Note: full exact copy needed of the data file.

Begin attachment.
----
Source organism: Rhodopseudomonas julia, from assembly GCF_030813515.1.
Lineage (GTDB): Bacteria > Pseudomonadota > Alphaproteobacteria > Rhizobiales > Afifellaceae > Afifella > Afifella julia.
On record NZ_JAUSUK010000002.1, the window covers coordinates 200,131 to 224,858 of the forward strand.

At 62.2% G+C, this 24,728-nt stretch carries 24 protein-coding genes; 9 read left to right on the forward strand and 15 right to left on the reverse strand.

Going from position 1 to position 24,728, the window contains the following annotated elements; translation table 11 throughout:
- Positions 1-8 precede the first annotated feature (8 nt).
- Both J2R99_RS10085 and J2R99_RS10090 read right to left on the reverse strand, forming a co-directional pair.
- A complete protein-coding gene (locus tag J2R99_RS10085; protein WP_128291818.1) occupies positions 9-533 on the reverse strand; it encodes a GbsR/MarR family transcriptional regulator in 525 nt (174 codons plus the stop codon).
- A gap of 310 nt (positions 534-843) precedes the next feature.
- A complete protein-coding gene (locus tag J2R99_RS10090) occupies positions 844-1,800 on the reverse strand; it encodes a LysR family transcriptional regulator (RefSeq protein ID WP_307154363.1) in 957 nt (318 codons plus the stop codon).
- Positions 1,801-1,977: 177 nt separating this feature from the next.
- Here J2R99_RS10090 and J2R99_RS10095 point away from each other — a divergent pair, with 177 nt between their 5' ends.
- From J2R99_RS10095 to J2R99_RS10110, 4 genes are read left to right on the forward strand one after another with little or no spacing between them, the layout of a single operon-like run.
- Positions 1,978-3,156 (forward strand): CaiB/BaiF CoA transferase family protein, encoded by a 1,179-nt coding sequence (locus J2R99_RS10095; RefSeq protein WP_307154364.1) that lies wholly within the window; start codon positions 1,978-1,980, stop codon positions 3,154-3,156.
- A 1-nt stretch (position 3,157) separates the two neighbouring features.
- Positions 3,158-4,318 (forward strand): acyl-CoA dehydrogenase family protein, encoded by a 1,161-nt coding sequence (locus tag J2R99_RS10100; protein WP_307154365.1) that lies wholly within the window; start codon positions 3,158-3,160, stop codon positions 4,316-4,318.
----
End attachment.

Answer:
Source organism: Rhodopseudomonas julia, from assembly GCF_030813515.1.
Lineage (GTDB): Bacteria > Pseudomonadota > Alphaproteobacteria > Rhizobiales > Afifellaceae > Afifella > Afifella julia.
On record NZ_JAUSUK010000002.1, the window covers coordinates 200,131 to 224,858 of the forward strand.

At 62.2% G+C, this 24,728-nt stretch carries 24 protein-coding genes; 9 read left to right on the forward strand and 15 right to left on the reverse strand.

Going from position 1 to position 24,728, the window contains the following annotated elements; translation table 11 throughout:
- Positions 1-8 precede the first annotated feature (8 nt).
- Both J2R99_RS10085 and J2R99_RS10090 read right to left on the reverse strand, forming a co-directional pair.
- A complete protein-coding gene (locus tag J2R99_RS10085; protein WP_128291818.1) occupies positions 9-533 on the reverse strand; it encodes a GbsR/MarR family transcriptional regulator in 525 nt (174 codons plus the stop codon).
- A gap of 310 nt (positions 534-843) precedes the next feature.
- A complete protein-coding gene (locus tag J2R99_RS10090) occupies positions 844-1,800 on the reverse strand; it encodes a LysR family transcriptional regulator (RefSeq protein ID WP_307154363.1) in 957 nt (318 codons plus the stop codon).
- Positions 1,801-1,977: 177 nt separating this feature from the next.
- Here J2R99_RS10090 and J2R99_RS10095 point away from each other — a divergent pair, with 177 nt between their 5' ends.
- From J2R99_RS10095 to J2R99_RS10110, 4 genes are read left to right on the forward strand one after another with little or no spacing between them, the layout of a single operon-like run.
- Positions 1,978-3,156 (forward strand): CaiB/BaiF CoA transferase family protein, encoded by a 1,179-nt coding sequence (locus J2R99_RS10095; RefSeq protein WP_307154364.1) that lies wholly within the window; start codon positions 1,978-1,980, stop codon positions 3,154-3,156.
- A 1-nt stretch (position 3,157) separates the two neighbouring features.
- Positions 3,158-4,318 (forward strand): acyl-CoA dehydrogenase family protein, encoded by a 1,161-nt coding sequence (locus tag J2R99_RS10100; protein WP_307154365.1) that lies wholly within the window; start codon positions 3,158-3,160, stop codon positions 4,316-4,318.